Video Coaching

5 min read

As a Drama instructor of thirty years I have a facility with observing people and asking sensitively probing questions; consequently the coaching approach feels very comfortable to me. In addition I have used video feedback on a number of occasions as a tool to present an objective image, (as objective as anything can be) to the participant. I have observed that people, when given a safe framework, can, to a large extent, separate their actions from their ego and evaluate what they see in a reasonably objective fashion. I have witnessed people grow tremendously in reasonably short order and I have witnessed their gratitude even through their anxiety and fear. Additionally I use the Socratic method of questioning as a staple of my teaching. I ask what people know and then probe to see what else they know, what they don’t even know they know, and then collectively, with well placed and framed questions we build on this knowledge. Coaching shares many of these attributes: well framed, sensitively asked probing questions, with summary observations to feed back into the mix.

In reflecting on my experiences with video feedback, I have coached a group of eight musicians; a mixed group of managers in First Nations government, a politician, and a student seeking a scholarship. Additionally I have coached hundreds of students and actors for both stage and film. I think Malcolm Gladwell would agree that I have put in the requisite 10,000 hours to achieve professional status.

My Style

When I work with people in straightforward executive coaching I always ask if they mind if I use a piece of paper. I tell them they can have it at the end if they want it; I say it helps me remember and keep track; I tell them it is more like a map than notes. I put it on the table between us and I try to use an 11 by 17 sheet so that there is lots of room to scribble. I like the paper because it gives us both something else to focus on beside each other. I try not to sit opposite but beside; in many ways it reminds me of the conversations one might have while driving. There is something happening beside the conversation. Both have a focus outside of each other. Usually I write down something that the client has said in reference to my question “So where do we start today – thoughts from last session? Something new? And so we have stared, something is written down and from that I might list what the person has said and draw lines linking thoughts.

Sometimes I draw roots under a statement and ask “What do you think is going on underneath?” I really like being able to point to something and say “now what about this”, and there it is on the paper, something objective that we can both contemplate. Or I might say “now I’ve heard this (pointing) and this (pointing) and this (pointing) and I’m wondering if there is a relationship?” Sometimes it’s nice not to have to name things but to see three things in three circles connected by three lines. It is concrete and “objective”. Clients say they really like it and some ask for it to take home and some ask that I keep it. Some bring it back on the next meeting and point to the things they have been thinking about. I always date them.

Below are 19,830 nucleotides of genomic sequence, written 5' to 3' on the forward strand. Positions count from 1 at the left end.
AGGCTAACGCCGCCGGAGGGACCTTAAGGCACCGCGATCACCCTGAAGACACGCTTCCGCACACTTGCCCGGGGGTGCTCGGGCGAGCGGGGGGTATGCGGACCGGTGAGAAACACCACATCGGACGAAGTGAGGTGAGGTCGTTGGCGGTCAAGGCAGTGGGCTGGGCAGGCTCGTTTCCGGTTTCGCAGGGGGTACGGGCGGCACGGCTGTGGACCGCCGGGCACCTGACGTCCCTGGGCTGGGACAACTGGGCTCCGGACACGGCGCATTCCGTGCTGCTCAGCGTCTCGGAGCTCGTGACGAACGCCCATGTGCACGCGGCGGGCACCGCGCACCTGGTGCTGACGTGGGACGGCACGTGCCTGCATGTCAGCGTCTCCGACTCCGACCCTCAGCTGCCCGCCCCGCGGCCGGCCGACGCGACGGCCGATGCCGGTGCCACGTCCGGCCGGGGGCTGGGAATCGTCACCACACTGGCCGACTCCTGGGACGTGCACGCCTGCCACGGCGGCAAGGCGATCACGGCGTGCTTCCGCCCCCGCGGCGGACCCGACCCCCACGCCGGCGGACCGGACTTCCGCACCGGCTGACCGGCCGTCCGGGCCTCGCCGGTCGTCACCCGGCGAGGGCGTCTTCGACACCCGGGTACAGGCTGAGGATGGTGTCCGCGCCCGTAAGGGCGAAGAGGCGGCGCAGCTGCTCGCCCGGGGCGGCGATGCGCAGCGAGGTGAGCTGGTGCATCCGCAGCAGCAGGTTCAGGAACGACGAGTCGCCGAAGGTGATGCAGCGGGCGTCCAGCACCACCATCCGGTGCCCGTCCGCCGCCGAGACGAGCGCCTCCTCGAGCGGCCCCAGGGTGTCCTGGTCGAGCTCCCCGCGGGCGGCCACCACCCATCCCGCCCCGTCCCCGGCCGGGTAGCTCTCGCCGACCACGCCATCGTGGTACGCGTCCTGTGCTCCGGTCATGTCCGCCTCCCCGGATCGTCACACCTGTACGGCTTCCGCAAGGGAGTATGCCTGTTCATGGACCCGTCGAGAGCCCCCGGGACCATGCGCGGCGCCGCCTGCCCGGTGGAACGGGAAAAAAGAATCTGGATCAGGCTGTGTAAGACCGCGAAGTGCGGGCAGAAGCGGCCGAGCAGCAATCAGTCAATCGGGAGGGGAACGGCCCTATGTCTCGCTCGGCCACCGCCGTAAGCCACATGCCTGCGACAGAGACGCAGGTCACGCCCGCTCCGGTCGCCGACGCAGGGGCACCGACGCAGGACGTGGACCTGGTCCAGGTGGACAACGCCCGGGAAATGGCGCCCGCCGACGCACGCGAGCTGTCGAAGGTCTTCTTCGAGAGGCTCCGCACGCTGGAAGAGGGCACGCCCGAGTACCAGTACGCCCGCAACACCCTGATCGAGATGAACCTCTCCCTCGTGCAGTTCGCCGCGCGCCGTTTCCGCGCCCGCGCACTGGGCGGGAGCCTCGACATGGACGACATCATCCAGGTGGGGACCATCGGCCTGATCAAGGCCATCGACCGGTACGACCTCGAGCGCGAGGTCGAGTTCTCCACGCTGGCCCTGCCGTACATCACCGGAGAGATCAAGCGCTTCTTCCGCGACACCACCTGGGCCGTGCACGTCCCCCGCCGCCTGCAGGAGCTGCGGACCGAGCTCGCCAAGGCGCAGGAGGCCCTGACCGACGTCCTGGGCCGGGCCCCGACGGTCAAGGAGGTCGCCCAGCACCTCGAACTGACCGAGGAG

My Strategies

In the observational coaching, when using video feedback, I take a measure of time preparing the client especially if they have never seen themselves on videotape. I say things like “So, you’re going to see lots of things but all we’re really looking at today is ____________ . We’re not going to worry about our hair or how old we look, we’re just going to look at (whatever they have identified and I’ve helped refine to something specific.) If they make observations about extraneous matter I say, “Well maybe next time we can look at that, today we’ve agreed to look at ____________. It is really important to keep the focus specific otherwise too much chaos ensues from too much information. Frequently I will pause the tape and say, “Tell me what you saw with regard to _________ “ (whatever our focus is). I will often ask questions to help the candidate help clarify their intention.

For example I might say, “If your goal is to build rapport, does using big words help accomplish that?” Or, “If you want to come across as authentic how would you evaluate the performance of this person?” This person might be them but it so helps to treat the performance as separate. In theatre we say “you have to separate the work from the person” and I think this adage helps in observational coaching as well. I might even say, “What would you say to this person to help them get what they want?” I use all the same skills as I would in executive coaching, we just have a specialized tool. In fact video feedback is a tool much as a 360 or a Myers Briggs is a tool. It is just a tool with our moving image on it and consequently a bit more intimidating.

Closure is different in different cases but I usually try to draw together the conversational journey and ask if the client wants to set any goals and identify an action plan. We then negotiate what is possible and realistic. I try to keep sessions to one hour and a half. I allow five or so minutes for greeting and settling in, an hour and fifteen for focused work and ten minutes for preparing to reenter the world. I let the client know that is how I’m going to manage time and I tell them that I will be responsible for ensuring that we keep to our schedule so that we can meet our other commitments. If I don’t do this I find too much time is taken up and that the end of the session lacks clarity.


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